Hacking as a Competitive Sport, In Sports
Mike Patterson’s blog was recently featured on the RSA Conference featured here. Below are his full thoughts.
Recently we witnessed a rookie’s debut into the world of the breached–the MLB’s Houston Astros. With St. Louis Cardinals management now acknowledging its role in the attack to obtain operational information, it is a fascinating development for a number of reasons. Millions of credit cards stolen from a retailer? Been there, done that. Data on professional sports teams being illegally accessed? Way more interesting.
The Cardinals’ digital debacle is a serious reputational threat to a proud and classy franchise. Without blaming the victim, there are also questions that Astros management must ask themselves about the quality of their cyber-security posture, to say nothing of Astros season ticket holders who must be wondering whether their contact and credit card information is safe going forward.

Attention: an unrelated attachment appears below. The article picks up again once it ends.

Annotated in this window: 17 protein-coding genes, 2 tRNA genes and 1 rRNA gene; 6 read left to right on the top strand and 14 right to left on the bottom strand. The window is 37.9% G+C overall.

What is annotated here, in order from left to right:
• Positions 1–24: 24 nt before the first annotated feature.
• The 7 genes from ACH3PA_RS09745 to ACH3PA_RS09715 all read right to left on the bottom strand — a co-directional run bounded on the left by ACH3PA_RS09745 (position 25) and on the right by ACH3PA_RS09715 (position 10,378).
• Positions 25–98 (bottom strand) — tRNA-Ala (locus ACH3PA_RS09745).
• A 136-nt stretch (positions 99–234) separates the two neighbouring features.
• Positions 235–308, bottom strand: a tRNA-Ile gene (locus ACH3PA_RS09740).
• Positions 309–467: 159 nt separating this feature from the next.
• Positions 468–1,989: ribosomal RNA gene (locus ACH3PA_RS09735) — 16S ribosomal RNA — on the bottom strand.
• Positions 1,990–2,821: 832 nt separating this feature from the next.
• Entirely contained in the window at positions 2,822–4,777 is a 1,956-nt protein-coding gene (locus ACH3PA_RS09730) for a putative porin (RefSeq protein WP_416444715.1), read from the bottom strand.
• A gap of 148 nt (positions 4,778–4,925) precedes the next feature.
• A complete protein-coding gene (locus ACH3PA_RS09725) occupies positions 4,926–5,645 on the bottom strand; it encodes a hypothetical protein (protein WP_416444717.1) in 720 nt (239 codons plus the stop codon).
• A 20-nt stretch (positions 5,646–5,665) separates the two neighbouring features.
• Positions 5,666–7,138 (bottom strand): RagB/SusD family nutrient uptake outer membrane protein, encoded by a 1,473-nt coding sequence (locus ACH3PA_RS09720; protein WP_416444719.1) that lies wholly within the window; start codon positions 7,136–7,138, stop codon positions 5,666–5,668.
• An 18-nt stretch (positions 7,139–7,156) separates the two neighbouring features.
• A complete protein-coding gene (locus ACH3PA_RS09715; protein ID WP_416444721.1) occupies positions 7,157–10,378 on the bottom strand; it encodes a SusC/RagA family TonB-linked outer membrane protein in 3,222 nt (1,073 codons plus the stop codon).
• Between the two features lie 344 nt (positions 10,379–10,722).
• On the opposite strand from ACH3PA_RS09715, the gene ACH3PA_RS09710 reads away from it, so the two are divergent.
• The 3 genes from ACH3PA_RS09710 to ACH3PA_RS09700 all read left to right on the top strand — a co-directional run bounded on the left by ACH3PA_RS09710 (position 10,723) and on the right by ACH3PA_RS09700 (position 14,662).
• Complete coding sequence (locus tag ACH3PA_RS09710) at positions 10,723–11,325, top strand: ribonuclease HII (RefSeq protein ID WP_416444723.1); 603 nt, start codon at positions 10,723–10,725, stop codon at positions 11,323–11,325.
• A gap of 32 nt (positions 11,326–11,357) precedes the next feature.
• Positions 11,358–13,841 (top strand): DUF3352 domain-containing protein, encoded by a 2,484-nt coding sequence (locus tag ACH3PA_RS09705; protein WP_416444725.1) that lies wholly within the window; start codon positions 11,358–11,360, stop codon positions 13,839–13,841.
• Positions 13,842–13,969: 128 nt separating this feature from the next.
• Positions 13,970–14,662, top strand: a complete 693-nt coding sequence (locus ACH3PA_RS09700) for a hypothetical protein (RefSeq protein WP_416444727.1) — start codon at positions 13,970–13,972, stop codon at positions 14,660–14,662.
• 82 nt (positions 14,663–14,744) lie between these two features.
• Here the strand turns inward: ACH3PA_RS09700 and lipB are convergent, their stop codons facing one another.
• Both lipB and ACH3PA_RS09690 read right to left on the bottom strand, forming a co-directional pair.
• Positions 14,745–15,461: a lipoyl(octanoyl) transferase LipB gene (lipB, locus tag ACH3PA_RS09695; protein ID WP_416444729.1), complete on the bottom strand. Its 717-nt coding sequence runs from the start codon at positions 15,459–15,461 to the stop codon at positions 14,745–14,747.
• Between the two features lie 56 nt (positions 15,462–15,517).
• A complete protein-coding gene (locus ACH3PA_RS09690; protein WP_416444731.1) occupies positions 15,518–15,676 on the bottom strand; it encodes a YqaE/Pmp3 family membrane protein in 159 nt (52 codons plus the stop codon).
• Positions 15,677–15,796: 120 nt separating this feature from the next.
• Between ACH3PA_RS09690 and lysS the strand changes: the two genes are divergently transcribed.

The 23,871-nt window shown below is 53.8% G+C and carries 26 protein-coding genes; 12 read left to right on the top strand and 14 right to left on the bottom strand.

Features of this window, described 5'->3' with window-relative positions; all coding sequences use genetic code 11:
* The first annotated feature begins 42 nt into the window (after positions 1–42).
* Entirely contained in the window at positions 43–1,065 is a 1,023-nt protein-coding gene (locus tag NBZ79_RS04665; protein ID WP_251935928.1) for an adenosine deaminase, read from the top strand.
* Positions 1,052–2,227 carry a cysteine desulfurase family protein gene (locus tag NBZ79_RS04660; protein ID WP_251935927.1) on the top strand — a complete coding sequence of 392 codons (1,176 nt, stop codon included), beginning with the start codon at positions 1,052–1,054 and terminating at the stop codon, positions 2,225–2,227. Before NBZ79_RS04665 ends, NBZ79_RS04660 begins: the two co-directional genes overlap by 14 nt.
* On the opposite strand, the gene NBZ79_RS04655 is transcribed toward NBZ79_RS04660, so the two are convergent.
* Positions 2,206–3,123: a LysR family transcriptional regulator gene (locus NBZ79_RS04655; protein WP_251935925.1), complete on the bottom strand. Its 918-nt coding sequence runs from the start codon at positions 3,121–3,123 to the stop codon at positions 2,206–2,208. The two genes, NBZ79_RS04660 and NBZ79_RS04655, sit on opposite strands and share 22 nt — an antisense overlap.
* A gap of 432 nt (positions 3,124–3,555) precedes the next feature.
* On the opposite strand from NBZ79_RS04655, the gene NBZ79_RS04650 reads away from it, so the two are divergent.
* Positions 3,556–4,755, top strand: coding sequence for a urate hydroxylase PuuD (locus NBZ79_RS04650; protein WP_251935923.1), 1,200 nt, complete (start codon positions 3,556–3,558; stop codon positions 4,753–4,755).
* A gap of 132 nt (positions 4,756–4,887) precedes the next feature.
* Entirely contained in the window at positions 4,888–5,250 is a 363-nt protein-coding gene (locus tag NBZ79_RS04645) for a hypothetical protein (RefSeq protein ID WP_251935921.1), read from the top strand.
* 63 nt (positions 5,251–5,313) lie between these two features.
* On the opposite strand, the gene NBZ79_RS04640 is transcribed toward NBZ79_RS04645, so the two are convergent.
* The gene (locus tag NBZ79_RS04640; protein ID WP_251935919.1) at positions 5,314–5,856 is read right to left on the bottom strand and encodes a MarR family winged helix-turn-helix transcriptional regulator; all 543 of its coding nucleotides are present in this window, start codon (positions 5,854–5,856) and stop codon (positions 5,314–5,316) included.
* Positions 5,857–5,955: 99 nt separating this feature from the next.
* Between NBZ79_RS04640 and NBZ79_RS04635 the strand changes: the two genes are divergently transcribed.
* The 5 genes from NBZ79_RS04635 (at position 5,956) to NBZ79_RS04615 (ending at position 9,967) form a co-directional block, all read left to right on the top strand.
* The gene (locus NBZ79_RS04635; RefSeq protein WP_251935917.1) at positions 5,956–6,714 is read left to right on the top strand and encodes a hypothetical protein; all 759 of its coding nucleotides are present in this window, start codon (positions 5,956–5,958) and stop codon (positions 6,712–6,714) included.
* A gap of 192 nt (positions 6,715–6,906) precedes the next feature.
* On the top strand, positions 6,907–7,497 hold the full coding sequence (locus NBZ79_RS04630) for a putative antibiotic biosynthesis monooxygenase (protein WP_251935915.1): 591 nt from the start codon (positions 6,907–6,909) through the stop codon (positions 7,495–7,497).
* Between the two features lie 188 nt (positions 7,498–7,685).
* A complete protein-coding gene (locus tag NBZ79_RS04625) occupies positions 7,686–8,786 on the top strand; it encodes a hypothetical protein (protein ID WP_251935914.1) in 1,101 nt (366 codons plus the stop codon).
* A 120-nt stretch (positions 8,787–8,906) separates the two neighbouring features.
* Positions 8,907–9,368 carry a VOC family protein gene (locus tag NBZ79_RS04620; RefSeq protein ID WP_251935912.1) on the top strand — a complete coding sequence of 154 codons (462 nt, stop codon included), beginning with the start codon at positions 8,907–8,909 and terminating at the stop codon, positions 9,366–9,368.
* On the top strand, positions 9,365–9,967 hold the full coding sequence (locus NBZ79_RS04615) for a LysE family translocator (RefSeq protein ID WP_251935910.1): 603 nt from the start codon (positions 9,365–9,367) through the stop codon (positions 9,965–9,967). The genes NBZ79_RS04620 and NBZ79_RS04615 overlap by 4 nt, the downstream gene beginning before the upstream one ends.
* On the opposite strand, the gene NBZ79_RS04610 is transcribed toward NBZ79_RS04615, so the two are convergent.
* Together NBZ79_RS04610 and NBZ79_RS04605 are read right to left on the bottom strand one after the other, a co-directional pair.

However, there is a lot more at stake than what amounts to corporate espionage between two baseball clubs. This case shines a spotlight on the digital trophies each professional sports team has, not to mention the leagues, individual athletes, unions, sports agencies and sporting goods companies that make up our collective sports landscape. They all possess incredibly valuable information that represents an absolute gold mine for those with less than honorable motives.
To illustrate, let’s take a look at some information available within individual franchises, the groups that would want it, how it could be used and what teams can do to start mitigating their risk of a breach.
Player Health, Rosters
Why would a rival team care about the health of players on the team? It would be useful to set player rosters. Do Chicago Bulls team doctors and staff believe Derrick Rose is returning in four weeks or three months from his latest injury? Will Joakim Noah play tonight or rest until the playoffs? The health of a player can also influence negotiations if the player will be entering free agency at the end of the season.